The social Web is not being built by augmenting traditional Web sites with new tools. And a social library will not be created by implementing a list of social software features on our current sites. The social Web is being created by opening the doors to the production of the Web, dismantling the current structures and inviting users in to create their content and establish new rules.

Open the library doors, invite mass participation by users and relax the rules of privacy. It will be messy. The rules of the new social Web are messy. The rules of the new social library will be equally messy. But mass participation and a little chaos often create the most exciting venues for collaboration, creativity, community building — and transformation. It is right on mission."

The current situation at Helsinki University of Technology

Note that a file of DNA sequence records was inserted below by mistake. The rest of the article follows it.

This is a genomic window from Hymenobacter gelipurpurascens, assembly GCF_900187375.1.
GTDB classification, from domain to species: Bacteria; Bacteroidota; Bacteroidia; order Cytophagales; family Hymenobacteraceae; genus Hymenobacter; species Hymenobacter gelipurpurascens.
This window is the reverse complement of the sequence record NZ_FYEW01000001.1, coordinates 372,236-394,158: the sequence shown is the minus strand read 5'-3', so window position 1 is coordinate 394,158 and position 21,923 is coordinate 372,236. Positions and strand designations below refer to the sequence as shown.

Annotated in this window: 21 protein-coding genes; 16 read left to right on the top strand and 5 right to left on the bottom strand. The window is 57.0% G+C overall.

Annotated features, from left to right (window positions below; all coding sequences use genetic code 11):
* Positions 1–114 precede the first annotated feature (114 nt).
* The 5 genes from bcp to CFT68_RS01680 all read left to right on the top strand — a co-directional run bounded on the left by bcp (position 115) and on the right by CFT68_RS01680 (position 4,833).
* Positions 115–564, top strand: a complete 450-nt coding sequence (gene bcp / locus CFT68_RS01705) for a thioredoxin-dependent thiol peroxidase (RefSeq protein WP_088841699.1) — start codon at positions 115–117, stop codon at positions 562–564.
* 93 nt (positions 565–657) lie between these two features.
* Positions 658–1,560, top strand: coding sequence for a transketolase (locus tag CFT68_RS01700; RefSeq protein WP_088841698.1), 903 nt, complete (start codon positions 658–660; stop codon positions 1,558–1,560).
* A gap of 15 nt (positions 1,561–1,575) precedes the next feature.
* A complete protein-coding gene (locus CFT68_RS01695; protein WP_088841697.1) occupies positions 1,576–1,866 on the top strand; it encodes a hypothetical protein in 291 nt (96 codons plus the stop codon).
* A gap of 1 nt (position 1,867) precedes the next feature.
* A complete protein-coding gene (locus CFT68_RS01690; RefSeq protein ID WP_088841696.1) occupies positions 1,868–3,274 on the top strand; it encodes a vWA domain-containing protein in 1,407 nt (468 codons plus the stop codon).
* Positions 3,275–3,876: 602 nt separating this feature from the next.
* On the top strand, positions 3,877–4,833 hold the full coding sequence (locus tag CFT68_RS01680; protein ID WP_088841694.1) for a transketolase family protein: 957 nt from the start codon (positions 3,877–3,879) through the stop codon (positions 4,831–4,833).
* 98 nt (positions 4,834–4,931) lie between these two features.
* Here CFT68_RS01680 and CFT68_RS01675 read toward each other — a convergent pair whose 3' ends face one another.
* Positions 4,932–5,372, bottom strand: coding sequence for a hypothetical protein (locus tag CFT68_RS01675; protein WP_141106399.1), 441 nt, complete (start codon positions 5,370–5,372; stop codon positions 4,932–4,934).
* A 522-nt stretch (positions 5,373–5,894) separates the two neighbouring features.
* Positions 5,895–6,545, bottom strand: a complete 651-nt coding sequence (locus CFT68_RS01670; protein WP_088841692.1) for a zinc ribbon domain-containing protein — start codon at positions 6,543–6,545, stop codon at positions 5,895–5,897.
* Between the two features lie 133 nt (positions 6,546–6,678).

Helsinki University of Technology (TKK), Helsinki School of Economics (HSE) and the University of Art and Design Helsinki (TaiK) are being unified into one "super university", called Aalto University. The new university complex is to start its journey to success in the Fall of 2009. This new situation presents a great opportunity to inspect new practices and approaches, to "start from scratch". The libraries are also to start collaborating more, physically staying independent, though. The virtual library environment will be unified, meaning that the three libraries' websites and catalogs will most likely be brought under the same roof. Could/Should Library 2.0 concepts be utilized to make the library services more efficient and appealing to students and staff?